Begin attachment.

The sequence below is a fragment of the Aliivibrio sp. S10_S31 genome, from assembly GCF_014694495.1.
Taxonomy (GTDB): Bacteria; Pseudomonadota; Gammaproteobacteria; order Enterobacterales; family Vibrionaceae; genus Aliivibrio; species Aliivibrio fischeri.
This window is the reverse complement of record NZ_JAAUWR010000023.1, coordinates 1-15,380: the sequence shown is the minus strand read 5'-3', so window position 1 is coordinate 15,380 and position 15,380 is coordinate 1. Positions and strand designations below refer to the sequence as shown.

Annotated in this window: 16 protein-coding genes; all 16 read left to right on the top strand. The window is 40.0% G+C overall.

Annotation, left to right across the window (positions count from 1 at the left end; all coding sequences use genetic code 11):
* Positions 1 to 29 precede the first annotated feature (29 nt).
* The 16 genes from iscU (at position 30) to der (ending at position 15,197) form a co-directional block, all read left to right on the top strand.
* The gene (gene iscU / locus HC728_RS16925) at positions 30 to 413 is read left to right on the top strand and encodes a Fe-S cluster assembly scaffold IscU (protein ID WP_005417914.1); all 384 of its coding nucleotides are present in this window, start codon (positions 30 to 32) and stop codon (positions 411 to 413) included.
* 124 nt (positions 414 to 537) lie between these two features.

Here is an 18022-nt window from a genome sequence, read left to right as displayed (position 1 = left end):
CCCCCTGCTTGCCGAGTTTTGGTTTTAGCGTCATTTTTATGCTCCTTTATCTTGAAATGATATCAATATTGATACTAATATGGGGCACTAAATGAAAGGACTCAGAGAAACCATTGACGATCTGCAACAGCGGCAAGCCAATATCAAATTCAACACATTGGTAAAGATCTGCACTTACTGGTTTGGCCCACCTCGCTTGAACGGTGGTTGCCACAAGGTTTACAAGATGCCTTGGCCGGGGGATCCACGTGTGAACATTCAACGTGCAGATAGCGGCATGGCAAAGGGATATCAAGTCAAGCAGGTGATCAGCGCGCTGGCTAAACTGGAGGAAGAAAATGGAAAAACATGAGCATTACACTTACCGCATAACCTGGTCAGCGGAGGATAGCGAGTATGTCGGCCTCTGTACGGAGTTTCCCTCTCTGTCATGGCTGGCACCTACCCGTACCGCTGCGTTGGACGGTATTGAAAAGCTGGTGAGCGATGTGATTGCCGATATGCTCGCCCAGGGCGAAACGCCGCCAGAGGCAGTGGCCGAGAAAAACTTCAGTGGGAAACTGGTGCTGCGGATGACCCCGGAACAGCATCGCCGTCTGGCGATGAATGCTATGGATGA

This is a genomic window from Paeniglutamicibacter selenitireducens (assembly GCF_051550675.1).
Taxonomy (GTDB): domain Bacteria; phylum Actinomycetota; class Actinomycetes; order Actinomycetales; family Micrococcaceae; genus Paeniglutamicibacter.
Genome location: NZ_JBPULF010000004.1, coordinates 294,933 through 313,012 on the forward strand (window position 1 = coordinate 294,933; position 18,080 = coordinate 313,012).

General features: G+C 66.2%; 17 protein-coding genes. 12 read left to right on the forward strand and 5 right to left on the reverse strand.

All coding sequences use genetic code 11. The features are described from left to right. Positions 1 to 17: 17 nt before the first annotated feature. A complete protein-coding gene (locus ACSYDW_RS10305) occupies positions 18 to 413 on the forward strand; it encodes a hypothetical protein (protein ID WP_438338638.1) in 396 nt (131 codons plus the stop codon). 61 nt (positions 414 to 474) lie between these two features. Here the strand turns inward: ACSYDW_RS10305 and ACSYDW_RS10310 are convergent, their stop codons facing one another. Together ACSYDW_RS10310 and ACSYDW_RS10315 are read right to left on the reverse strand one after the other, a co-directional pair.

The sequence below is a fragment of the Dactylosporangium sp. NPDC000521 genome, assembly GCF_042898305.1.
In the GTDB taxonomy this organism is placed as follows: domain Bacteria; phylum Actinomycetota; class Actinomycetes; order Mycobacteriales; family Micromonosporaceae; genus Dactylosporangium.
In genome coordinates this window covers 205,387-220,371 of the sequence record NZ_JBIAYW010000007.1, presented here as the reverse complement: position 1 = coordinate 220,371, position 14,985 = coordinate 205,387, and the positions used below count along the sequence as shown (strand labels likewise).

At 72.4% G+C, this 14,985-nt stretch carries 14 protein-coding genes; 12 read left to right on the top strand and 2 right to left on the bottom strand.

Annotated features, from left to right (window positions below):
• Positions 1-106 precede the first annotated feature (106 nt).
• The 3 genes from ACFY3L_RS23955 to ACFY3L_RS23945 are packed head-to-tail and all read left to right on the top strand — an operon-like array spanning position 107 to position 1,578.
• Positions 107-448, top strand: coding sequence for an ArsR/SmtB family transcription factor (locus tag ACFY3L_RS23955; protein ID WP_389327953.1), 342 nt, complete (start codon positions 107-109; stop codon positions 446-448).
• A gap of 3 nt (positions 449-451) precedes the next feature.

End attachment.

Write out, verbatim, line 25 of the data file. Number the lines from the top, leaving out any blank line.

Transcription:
• A gap of 3 nt (positions 449-451) precedes the next feature.